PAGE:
Our community should also use the academic slowdown to reevaluate the importance placed on steering Ph.D. students into faculty positions. More diversified graduate training could help students develop professional skills needed for job markets not only in academia but also in the public and private sectors. For example, academics in geosciences could be trained to work on applied problems with agencies to address the growing need for alternative energy and carbon sequestration, predictive climate models, postwildfire erosion, extreme storm and flooding events, volcanic and earthquake hazards, landslides, sea level rise and loss of coastlines, and decreasing quantity and quality of freshwater resources. In doing so, training could focus more on working with communities or policymakers to assess increasing risks from compounding natural hazards exacerbated by climate change.

The pandemic’s influence on academia has compounded leading concerns surrounding retirement: lack of financial security and fear of losing connection with the scientific community. The rising mean retirement age limits opportunities for early-career scientists [McChesney and Bichsel, 2020] as well as increasing uncertainty among seasoned geoscientists. More concerted efforts by institutions to assist early- and midcareer faculty with planning for retirement can reduce the financial constraints and uncertainty.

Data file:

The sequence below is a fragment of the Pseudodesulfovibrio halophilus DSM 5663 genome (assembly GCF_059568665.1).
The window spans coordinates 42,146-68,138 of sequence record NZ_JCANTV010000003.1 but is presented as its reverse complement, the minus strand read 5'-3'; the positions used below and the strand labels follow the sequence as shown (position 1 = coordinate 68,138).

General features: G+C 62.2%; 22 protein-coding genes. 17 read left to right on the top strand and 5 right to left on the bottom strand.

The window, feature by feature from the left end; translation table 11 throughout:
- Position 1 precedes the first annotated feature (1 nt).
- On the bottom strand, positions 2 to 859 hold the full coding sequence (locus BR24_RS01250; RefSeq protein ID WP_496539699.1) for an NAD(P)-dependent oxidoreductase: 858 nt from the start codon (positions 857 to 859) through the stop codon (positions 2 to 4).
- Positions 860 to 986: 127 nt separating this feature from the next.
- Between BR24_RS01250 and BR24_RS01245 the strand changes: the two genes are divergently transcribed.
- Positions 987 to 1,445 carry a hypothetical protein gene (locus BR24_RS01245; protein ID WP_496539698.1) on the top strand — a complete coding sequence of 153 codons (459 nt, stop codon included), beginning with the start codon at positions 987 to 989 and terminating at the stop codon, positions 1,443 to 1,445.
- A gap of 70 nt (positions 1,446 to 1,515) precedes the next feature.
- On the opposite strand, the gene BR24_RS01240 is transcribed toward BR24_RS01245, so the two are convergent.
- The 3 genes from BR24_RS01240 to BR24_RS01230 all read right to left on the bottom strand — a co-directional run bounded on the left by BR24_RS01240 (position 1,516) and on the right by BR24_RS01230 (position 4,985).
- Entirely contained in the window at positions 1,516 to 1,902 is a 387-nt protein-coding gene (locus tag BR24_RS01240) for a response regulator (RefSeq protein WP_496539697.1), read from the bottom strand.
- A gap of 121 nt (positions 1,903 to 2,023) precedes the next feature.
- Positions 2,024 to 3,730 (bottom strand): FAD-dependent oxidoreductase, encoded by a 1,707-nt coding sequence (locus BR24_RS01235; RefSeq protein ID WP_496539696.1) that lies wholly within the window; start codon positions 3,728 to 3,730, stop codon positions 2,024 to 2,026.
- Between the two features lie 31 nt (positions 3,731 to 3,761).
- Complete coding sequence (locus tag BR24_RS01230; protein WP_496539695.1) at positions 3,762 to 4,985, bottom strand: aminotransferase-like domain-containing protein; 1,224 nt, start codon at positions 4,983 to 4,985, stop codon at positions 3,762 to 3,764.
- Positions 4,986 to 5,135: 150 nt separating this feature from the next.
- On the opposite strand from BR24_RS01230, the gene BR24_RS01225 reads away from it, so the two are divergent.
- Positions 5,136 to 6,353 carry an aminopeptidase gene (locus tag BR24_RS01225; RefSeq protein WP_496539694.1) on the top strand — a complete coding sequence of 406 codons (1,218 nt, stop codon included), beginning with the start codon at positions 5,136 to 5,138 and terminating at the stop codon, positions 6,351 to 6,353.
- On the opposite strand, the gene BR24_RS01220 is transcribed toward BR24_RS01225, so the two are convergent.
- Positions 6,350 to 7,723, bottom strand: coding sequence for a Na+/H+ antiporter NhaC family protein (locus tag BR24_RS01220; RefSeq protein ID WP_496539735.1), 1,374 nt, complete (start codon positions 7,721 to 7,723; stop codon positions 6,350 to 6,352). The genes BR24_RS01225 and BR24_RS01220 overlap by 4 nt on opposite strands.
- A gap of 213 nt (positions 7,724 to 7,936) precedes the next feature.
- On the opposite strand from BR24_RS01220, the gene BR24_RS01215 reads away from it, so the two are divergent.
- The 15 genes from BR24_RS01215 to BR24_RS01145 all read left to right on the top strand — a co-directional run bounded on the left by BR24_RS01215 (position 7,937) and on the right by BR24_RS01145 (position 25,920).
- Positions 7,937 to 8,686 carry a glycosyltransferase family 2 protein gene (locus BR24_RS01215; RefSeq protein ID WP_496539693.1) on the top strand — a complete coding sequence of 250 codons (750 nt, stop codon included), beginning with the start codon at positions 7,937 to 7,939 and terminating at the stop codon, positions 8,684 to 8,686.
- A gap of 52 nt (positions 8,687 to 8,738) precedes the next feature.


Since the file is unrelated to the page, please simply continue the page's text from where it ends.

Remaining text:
Fear of losing ties with the professional geoscience community can be remedied by facilitating better ways for emeriti to remain engaged within their scientific and institutional communities. Professional scientific societies like AGU can provide discounted membership and conference registration, as well as opportunities to serve on committees and engage in decisionmaking. Institutions can provide office and lab space, laboratory access, social engagement, and other resources [Baldwin and Zeig, 2013]. One excellent example is the vibrant Scientist Emeritus Program at the U.S. Geological Survey and other federal agencies, where emeriti engage in program development, mentoring, stakeholder outreach, research and development, data rescue, and records management.